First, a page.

"We've kind of painted ourselves into a corner. I anticipate states that set their performance standards a fairly long time ago, might petition to reset their standards," says Kingsbury.
And they are. In three examples, proficient students in Louisiana only have to reach the state's "basic" level; Colorado will count students that are partially proficient on state standards to be proficient for NCLB; and while Connecticut hasn't lowered its standards, it did create a new, lower, category that will allow students to be NCLB proficient even if they don't meet all the state's standards.
What are even more alarming than the differences between states are the differences that occur between grades, or subjects, in the same state. In some cases uncovered by NWEA's research, a student who is proficient at one grade level has low odds of achieving the same distinction just two years later because the bar for proficiency jumps so significantly. The reverse is also true. In Colorado's reading test, a proficient student in seventh grade has to score 218 on the RIT scale. One year later, the bar moves up to 220; but in the ninth grade the proficient level inexplicably dips back to the 218 score.
"One thing you can't tell is which is right. But what you can tell is that they are very, very different," Kingsbury says.
"What that means for a classroom teacher, they're getting inappropriate info about how a student is doing. Pressure is being put on teachers depending on the difficulty of the standards based on the grade they are in," he adds. This could lead to a misallocation of money if a school official simply looks at the percentage of students failing in each grade.
But is all this disparity bad? As eager as President George W. Bush was to implement NCLB, he and the Department of Education have been that unwilling to try to push a national level of standards.
"No Child Left Behind respects local control," says Dan Langan, a DOE spokesman. Every state had standards before the law was passed and "this builds upon what they've been doing for years," Langan adds.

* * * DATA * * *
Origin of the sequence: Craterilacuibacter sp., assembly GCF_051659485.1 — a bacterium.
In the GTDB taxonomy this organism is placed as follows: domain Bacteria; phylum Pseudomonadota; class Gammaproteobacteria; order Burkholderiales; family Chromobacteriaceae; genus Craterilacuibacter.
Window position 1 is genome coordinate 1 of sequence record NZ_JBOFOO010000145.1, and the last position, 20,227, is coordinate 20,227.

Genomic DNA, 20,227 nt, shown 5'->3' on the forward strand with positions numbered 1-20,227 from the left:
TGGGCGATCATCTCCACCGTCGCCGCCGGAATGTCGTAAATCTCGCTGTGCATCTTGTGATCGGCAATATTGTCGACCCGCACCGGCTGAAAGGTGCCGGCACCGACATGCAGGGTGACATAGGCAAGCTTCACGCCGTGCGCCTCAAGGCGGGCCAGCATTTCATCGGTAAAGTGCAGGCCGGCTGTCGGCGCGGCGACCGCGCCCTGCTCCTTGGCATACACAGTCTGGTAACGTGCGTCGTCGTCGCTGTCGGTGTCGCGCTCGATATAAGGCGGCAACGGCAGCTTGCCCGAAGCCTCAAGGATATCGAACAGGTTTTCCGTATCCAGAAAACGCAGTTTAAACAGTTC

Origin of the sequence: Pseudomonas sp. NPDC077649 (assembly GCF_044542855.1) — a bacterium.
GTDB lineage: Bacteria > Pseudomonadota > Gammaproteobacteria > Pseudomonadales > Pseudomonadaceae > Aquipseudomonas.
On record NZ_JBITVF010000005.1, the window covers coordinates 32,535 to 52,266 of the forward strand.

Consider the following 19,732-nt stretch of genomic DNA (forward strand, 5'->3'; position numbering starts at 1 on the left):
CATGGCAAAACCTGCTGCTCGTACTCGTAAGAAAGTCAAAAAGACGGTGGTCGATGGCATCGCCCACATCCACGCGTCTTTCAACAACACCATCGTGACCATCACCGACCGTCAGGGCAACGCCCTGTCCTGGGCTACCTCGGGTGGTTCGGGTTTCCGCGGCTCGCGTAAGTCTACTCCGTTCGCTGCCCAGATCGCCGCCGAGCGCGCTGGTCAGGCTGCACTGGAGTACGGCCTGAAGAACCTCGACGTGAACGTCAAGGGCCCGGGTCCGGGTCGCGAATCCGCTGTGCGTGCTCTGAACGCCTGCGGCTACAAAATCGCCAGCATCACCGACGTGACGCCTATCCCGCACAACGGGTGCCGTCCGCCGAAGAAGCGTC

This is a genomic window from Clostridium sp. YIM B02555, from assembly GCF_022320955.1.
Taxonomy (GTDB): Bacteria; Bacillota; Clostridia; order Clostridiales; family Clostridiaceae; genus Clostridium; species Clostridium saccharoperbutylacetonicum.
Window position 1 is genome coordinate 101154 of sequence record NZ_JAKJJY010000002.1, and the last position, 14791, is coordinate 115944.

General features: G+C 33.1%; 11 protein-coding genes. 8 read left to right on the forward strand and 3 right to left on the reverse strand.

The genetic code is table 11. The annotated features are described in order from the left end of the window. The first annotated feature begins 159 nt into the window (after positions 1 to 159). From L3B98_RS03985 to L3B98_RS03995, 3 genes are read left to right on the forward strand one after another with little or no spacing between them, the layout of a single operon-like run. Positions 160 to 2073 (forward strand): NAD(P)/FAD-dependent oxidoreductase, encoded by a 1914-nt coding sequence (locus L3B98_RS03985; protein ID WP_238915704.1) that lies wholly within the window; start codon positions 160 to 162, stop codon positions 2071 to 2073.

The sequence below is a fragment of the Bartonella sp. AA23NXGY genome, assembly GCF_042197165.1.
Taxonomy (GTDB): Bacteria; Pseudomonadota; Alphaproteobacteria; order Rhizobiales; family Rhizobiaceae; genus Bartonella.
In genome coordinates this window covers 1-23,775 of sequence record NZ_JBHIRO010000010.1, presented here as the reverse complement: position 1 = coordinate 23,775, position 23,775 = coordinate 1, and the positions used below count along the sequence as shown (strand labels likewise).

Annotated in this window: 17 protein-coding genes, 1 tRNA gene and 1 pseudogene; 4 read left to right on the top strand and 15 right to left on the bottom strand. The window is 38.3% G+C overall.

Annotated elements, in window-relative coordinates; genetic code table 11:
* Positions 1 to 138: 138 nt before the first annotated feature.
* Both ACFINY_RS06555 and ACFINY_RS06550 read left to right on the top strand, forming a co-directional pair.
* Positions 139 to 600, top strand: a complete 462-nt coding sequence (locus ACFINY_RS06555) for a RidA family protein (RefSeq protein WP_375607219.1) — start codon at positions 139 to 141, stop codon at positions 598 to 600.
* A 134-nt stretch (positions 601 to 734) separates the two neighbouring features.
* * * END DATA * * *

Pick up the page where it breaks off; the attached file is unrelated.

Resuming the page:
Part of this freedom means that states don't have to change their standards to homogenize them with other states. But Kingsbury and Ferrara expect the new flow of information comparing states to lead to more uniformity, eventually.
The comparisons "in the long run will result in more consistent standards and useful standards, Kingsbury says. "But I don't anticipate quick fixes."
"This could lead to pressure states to bring their states more in line" with other states, says Ferrara. "That's not a simple process."
Is the National Assessment of Educational Progress an accurate way to judge the country's students? For researchers trying to tell how one state's standards fare against other states, the NAEP test is invaluable. NAEP is the only national test given to students in grades four and eight. It is given to students in every state and has existed for 34 years. So why might it not be a good test to use as a national yardstick? There are three reasons, according to Gage Kingsbury, a senior researcher at NWEA:
Wayne D'Orio, email@example.com, is editorial director.